About

About

About Wellingborough

Set in Northamptonshire’s rolling countryside in the Nene Valley, Wellingborough is surrounded by natural beauty and traditional English villages.

The town has 18 Parishes, each with their own unique heritage and well worth visiting. The four largest Parishes are Irchester, Earls Barton, Finedon, and Wollaston with populations of approximately 5000, 4900, 4000 and 3500 respectively. The Borough as a whole has a population of 75,000.

Wellingborough offers excellent road links – the M1, A1, A45 and A14 linking it to the rest of the country.

Wellingborough is on the East Midlands train line from Leeds to London St Pancras, taking 50 minutes to St Pancras and just 4 hours to Paris!

It is within a 60 mile radius of four international airports, as well as Sywell Aerodrome, a private airfield with facilities for executive flights and helicopter links, just 3 miles from the town.

In addition to the variety of excellent LEA schools, Wellingborough also boasts a well-respected independent day school for boys and girls aged 3-18. Wellingborough School was founded in 1595 and is one of the oldest schools in the country. It serves Northamptonshire, Leicestershire, Bedfordshire, Cambridgeshire and North Buckinghamshire.

Wellingborough was granted its Market Charter in 1201 and upholds the tradition by holding a General Market on Wednesdays, Fridays and Saturdays and a Bric-a-Brac Market on Tuesdays.

Car parking is free in the town and there is a range of stores both in its bustling town centre and on the fringes of town, offering exceptional service and individuality. The Swansgate Shopping Centre houses over fifty shops from big name stores to independent retailers.

Major growth is planned for the town with separate developments at Upper Redhill and Stanton Cross to the East of Wellingborough proposing more than 6,000 new homes.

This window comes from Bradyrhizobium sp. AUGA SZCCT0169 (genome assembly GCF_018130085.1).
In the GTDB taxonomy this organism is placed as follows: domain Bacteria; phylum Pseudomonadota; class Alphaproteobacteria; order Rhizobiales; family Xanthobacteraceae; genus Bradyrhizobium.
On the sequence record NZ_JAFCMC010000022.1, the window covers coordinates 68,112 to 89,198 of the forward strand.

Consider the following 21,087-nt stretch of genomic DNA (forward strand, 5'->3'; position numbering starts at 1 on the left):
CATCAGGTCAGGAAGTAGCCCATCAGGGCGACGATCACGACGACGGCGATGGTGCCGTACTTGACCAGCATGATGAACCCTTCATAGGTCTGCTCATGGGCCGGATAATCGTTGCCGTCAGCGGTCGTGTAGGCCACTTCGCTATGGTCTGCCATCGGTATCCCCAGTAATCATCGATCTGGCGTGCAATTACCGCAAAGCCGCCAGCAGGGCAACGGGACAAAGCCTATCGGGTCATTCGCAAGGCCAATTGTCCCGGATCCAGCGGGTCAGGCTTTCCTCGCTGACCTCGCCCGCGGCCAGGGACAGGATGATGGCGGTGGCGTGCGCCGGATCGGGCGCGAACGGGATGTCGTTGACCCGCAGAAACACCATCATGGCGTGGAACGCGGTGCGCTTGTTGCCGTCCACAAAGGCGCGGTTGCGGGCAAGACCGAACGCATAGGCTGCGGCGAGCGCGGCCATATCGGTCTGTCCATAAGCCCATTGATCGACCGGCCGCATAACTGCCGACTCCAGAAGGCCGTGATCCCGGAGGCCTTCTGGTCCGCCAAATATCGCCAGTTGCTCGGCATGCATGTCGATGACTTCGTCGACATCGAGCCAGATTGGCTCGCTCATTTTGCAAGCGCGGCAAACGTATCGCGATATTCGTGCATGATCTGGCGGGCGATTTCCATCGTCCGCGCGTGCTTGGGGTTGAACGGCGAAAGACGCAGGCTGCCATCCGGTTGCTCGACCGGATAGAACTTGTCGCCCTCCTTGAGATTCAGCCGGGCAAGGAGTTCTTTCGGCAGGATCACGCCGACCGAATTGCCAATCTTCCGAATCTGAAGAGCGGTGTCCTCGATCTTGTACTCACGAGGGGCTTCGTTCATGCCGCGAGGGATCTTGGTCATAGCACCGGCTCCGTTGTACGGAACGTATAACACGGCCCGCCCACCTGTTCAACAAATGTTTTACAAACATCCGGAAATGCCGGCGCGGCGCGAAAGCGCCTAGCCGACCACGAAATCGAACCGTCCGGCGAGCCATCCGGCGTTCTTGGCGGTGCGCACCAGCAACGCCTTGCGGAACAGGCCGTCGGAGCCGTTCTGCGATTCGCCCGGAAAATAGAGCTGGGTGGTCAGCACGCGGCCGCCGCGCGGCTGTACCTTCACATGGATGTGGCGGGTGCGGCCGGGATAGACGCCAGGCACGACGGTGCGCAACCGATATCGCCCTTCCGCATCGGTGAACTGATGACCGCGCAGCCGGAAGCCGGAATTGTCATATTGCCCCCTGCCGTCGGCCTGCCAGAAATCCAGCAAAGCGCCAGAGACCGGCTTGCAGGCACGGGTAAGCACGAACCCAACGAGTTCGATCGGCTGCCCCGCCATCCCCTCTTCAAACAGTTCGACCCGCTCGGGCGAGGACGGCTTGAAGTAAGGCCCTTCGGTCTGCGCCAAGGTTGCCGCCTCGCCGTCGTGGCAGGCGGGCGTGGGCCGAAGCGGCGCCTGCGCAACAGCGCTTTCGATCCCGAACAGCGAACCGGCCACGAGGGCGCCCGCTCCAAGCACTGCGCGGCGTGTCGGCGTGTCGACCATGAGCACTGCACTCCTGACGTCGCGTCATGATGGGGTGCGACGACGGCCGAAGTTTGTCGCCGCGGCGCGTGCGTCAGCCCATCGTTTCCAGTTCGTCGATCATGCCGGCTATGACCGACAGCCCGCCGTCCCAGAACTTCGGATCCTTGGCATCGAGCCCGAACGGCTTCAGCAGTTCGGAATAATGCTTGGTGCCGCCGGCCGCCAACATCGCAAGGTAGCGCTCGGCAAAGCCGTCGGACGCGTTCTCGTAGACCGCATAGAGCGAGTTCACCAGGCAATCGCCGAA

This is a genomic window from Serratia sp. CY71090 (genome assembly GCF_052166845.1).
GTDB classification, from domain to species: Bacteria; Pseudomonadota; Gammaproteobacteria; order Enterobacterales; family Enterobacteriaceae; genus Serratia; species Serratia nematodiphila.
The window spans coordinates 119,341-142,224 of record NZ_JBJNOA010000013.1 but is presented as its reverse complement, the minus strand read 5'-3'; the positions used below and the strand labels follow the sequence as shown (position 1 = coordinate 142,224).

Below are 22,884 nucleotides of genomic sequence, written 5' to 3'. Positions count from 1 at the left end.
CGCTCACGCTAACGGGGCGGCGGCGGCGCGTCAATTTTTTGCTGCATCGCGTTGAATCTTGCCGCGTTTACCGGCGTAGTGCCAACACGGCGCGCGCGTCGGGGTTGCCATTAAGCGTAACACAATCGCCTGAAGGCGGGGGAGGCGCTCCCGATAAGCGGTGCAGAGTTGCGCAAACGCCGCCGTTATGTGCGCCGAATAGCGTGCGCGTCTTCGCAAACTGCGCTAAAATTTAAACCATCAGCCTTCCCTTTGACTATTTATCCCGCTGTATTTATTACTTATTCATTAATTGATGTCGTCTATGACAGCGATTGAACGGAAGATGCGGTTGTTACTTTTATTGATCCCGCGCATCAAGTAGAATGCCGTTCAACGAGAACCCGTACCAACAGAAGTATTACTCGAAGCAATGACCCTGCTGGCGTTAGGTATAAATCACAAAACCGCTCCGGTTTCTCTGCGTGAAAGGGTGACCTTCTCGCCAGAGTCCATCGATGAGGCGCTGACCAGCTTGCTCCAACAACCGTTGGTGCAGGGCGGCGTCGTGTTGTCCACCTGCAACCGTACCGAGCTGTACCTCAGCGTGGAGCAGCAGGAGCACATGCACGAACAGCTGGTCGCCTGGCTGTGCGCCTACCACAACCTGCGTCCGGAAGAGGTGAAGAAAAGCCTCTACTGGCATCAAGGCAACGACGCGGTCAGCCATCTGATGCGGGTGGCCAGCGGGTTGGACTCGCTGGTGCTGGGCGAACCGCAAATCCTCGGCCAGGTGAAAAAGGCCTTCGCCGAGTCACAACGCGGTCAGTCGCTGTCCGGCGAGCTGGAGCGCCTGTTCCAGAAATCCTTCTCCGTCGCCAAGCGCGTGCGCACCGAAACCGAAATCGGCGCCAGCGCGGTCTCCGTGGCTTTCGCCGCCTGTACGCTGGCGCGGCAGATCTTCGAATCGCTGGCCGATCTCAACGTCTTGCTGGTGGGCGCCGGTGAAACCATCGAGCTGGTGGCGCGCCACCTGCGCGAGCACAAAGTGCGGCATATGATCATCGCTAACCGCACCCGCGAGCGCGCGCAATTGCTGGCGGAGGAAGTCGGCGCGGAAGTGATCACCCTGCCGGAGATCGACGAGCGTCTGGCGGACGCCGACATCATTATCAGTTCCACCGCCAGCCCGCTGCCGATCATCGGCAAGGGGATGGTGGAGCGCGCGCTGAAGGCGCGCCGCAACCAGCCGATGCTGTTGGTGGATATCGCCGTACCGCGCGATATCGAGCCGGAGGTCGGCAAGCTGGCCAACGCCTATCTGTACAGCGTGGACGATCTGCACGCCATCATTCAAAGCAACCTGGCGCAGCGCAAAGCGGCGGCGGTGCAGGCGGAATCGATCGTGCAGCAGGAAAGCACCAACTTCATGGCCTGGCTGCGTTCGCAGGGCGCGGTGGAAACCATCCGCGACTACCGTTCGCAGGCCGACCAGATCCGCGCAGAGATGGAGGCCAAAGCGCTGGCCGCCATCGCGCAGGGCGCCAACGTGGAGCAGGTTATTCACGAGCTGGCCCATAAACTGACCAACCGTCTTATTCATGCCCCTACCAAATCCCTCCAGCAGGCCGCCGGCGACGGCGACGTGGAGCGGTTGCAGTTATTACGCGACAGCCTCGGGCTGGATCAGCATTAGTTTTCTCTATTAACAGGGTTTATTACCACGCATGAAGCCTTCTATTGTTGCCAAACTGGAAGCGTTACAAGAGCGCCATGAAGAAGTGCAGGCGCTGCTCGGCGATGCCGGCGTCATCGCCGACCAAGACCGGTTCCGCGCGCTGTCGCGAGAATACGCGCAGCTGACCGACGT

A Brief History

Wellingborough is essentially Anglo-Saxon in origin, occupied by an Anglo-Saxon war band in the early sixth Century, “Wendeling burh” – the stronghold of Waendel’s people. The Waendel Walk commemorates the town’s founder.

In AD 948 King Eadred gave much of Wellingborough to the newly founded monastery of Crowland.

The Domesday Book of 1086 shows that approximately 250 people lived in “Wendleburie” at that time.

After Henry VIII dissolved the monasteries, the land owned by Crowland/Croyland was handed back to the crown and Queen Elizabeth I gave the manor and other parish land to Sir Christopher Hatton and a smaller portion to the Earl of Leicester. The two manors finally came together again when both were bought in the early 19th century by John Vivian.

The town was always noted for its large number of springs or wells, the most famous of which feature on the Borough’s arms, being Red Well, White Well, Stan Well, Burymoor Well and Rising Sun Well; there were frequent visits from Charles I and Queen Henrietta Maria and it looked likely to become a Spa town before the Civil War intervened.

Early in the Civil War, the town was plundered for two days as a reprisal for its Royalist stance. Prior to the Battle of Naseby in 1645, the town was full of Parliamentarian troops, probably staying at The Hind.

During the anarchic period after the long and bitter struggle between Crown and Parliament, the “Diggers”, a party of agrarian communists led by Gerrard Winstanley, organised some of the people of Wellingborough to dig, plough and cultivate common land on the outskirts of the town.

At this time the “Wellinborrow” Digger manifesto mentions that 1169 persons in the town (with a population then of little more than 2000) were in extreme poverty. Following this uprising, the elite Parliamentarian soldiers moved in, destroyed the community and forced the inhabitants to disperse.

The enclosure of the common fields was discussed at The Hind in 1765 and then shortly after the main roads were turnpiked and toll gates erected at the four main entrances to the town.

In 1806 The Hind Flyer began between the Hind and London, the journey taking only a day.

Traditional cottage industries began to decline and soon Wellingborough had a reputation for shoe making, this remaining its most important industry until the mid 20th century. The first factory opened in Sheep Street in 1851 and can still be seen, though now converted into shops, opposite the Golden Lion Inn.

With the Industrial Revolution came expansion of the town and since the 2nd World War there has again been dramatic changes in the size and make-up of the population, with an influx of people mainly from London and other cities.

Wellingborough is now very much a multi-cultural town, being the home to a wide number of ethnic minority groups including those of Afro-Caribbean, Asian, Irish, Polish, Italian, Ukrainian, Chinese and Vietnamese descent. This is reflected in some of the more recent buildings – the Hindu Centre and Muslim Mosque.

 

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